Behavioral interviews are always challenging. If you’re not prepared, it will seem like these types of questions are designed to trip you up. But if you’re prepared, you can handle these questions with ease. What are behavioral questions? What are some of the most common types of behavioral questions, and how can you prepare for them? 

What Are Behavioral Interview Questions?

Behavioral interview questions are increasingly popular ways for interviewers to determine if a candidate is right for the job. They do this by asking questions designed to elicit a response in the form of a story about your past behavior. These questions usually start out something like, “Describe a time in your life when you…” Or they may lead with, “How would you handle a situation where you…” While you can’t know which direction the interviewer will go with these questions, you can practice some of the stories you will tell to illustrate some of your best skills.

Preparing for the behavioral interview question starts with a thorough review of the job description you’re applying for. Then look at your resume and review some of the primary projects you’ve worked on. Think about the skills needed in the job. How did those primary projects help you hone the skills you’ll need to do the job you’re applying for? Practice a few stories/behavioral answers, being careful to keep them under two minutes. You can use the STAR interview method to structure your answers. Describe the:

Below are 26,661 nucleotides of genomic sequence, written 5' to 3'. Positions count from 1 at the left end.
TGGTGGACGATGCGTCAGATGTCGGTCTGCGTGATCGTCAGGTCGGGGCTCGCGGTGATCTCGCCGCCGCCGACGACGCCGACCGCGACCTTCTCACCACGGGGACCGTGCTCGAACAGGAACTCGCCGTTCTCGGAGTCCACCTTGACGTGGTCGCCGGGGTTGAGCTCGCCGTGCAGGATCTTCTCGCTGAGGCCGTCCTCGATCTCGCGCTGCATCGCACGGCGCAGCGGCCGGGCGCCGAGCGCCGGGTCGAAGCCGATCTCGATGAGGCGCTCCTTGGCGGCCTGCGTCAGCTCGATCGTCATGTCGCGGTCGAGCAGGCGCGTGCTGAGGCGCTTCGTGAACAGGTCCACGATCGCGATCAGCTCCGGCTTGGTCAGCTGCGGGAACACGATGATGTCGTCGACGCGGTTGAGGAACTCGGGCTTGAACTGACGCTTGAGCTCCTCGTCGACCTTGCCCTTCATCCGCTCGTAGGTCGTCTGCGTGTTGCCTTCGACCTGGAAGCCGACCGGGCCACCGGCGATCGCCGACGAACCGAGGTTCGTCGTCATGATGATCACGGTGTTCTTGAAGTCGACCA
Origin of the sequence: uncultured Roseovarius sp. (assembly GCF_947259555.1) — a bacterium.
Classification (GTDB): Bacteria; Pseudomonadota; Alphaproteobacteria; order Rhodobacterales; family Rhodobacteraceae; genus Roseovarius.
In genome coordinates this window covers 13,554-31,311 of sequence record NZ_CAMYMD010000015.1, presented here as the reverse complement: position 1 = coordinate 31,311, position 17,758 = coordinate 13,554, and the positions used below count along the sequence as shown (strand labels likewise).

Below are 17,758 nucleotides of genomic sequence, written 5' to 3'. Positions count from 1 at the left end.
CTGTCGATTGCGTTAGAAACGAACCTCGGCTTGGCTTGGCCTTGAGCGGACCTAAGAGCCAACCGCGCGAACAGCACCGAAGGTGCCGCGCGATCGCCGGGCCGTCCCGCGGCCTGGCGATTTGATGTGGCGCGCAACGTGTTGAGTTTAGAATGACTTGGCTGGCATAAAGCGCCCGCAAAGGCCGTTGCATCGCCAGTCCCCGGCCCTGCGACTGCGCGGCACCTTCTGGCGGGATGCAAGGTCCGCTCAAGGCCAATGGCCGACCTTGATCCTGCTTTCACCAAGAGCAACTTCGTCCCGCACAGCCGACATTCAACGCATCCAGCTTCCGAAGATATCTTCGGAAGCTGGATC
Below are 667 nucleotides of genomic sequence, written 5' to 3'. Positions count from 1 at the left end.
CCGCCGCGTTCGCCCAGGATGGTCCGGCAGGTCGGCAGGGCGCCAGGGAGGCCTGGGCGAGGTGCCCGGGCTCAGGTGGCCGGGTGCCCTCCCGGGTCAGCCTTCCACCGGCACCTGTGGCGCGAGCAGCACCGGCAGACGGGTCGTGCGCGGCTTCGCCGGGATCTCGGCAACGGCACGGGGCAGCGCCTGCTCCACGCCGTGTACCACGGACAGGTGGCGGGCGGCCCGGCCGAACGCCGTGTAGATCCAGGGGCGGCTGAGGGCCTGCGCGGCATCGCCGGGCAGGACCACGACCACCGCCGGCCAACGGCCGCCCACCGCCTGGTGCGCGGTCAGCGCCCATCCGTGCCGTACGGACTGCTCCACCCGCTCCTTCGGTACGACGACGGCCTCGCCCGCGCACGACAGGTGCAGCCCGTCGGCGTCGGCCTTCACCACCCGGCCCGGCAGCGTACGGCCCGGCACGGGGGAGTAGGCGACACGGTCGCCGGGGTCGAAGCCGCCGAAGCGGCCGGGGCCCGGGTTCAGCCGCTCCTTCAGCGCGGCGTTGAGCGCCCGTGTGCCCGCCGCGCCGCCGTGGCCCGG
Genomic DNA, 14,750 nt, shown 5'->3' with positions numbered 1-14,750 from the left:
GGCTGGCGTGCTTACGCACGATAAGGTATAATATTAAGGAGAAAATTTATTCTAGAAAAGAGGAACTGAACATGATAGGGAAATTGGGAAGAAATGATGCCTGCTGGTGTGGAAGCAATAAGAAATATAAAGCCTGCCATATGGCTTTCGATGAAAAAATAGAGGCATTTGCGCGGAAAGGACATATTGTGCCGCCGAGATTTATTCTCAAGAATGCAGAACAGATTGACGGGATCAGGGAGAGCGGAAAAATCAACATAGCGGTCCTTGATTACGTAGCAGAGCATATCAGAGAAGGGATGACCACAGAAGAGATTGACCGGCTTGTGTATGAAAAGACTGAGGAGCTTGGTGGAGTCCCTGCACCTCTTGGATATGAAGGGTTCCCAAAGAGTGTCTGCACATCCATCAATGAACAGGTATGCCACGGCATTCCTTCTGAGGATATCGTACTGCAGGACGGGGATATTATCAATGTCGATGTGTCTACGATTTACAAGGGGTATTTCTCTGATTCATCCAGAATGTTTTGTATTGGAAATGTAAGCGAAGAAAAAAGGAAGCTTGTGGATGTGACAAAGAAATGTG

• Situation or context of the story.
  • Task or goal you were trying to complete.
  • Action you took to accomplish the task.
  • Result of your effort.

Keeping the STAR method in mind will help you keep your answers more concise and to the point. You do not want to lose your audience by giving them a long-drawn-out story.

Top Behavioral Questions

Here are a few common behavioral questions for you to practice answering:

  • Describe a mistake you made in your current position. How did you rectify your mistake?
  • Tell me about a difficult challenge you had to overcome in one of your past roles. What did you do to overcome it?
  • What was the last new skill you learned at work? How did you learn it and apply it on the job?
  • Have you ever had a conflict with your boss? How did you handle it?
  • Describe a situation where you know you could have handled things differently. What did you learn from that experience?
  • Tell me a story about experiencing serious on-the-job pressures. What happened?
  • What is your proudest professional achievement, and why?

Are you struggling to make your answers concise? Read on to find a few examples of how to answer these difficult but interesting questions.

Sample Answers to Behavioral Questions

If the question is, “Describe a time when you had a conflict at work. What did you do?” here is a sample response:

“In my last job, I disagreed with my supervisor on how to handle an angry client. We made a billing error, and the client was upset. My boss suggested we give the client a big discount. I suggested apologizing first to see if we could smooth things over first. After talking it through, my supervisor and I compromised. I apologized and offered the client a smaller discount. Issue resolved!”

IES can help you prepare for your next job. We offer our candidates tips and advice, and we have connections with some of the top employers in the region. Please send us a resume, and let’s talk! Contact us today.

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